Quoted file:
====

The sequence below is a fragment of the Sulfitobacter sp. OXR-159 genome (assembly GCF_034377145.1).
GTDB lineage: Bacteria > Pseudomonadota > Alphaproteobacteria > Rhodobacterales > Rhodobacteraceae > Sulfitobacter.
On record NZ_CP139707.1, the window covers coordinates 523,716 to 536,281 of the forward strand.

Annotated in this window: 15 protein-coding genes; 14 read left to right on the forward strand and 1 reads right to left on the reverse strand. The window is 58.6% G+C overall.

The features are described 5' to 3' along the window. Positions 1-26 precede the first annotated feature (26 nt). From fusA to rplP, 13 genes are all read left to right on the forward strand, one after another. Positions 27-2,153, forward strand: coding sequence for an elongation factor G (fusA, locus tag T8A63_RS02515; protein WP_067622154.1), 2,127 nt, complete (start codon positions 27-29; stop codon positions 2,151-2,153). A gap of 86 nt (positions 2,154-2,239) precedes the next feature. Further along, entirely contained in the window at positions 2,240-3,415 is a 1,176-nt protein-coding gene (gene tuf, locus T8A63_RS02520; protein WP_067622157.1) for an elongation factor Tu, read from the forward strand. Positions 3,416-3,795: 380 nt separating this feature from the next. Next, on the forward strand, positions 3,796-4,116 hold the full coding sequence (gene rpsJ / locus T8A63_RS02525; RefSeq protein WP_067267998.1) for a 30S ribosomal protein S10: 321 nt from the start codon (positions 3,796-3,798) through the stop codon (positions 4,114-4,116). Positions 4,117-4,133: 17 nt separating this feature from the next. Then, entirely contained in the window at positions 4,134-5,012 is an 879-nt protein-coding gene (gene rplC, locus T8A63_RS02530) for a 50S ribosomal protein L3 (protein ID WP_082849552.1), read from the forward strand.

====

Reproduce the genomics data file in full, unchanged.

The sequence below is a fragment of the Sulfitobacter sp. OXR-159 genome (assembly GCF_034377145.1).
GTDB lineage: Bacteria > Pseudomonadota > Alphaproteobacteria > Rhodobacterales > Rhodobacteraceae > Sulfitobacter.
On record NZ_CP139707.1, the window covers coordinates 523,716 to 536,281 of the forward strand.

Annotated in this window: 15 protein-coding genes; 14 read left to right on the forward strand and 1 reads right to left on the reverse strand. The window is 58.6% G+C overall.

The features are described 5' to 3' along the window. Positions 1-26 precede the first annotated feature (26 nt). From fusA to rplP, 13 genes are all read left to right on the forward strand, one after another. Positions 27-2,153, forward strand: coding sequence for an elongation factor G (fusA, locus tag T8A63_RS02515; protein WP_067622154.1), 2,127 nt, complete (start codon positions 27-29; stop codon positions 2,151-2,153). A gap of 86 nt (positions 2,154-2,239) precedes the next feature. Further along, entirely contained in the window at positions 2,240-3,415 is a 1,176-nt protein-coding gene (gene tuf, locus T8A63_RS02520; protein WP_067622157.1) for an elongation factor Tu, read from the forward strand. Positions 3,416-3,795: 380 nt separating this feature from the next. Next, on the forward strand, positions 3,796-4,116 hold the full coding sequence (gene rpsJ / locus T8A63_RS02525; RefSeq protein WP_067267998.1) for a 30S ribosomal protein S10: 321 nt from the start codon (positions 3,796-3,798) through the stop codon (positions 4,114-4,116). Positions 4,117-4,133: 17 nt separating this feature from the next. Then, entirely contained in the window at positions 4,134-5,012 is an 879-nt protein-coding gene (gene rplC, locus T8A63_RS02530) for a 50S ribosomal protein L3 (protein ID WP_082849552.1), read from the forward strand.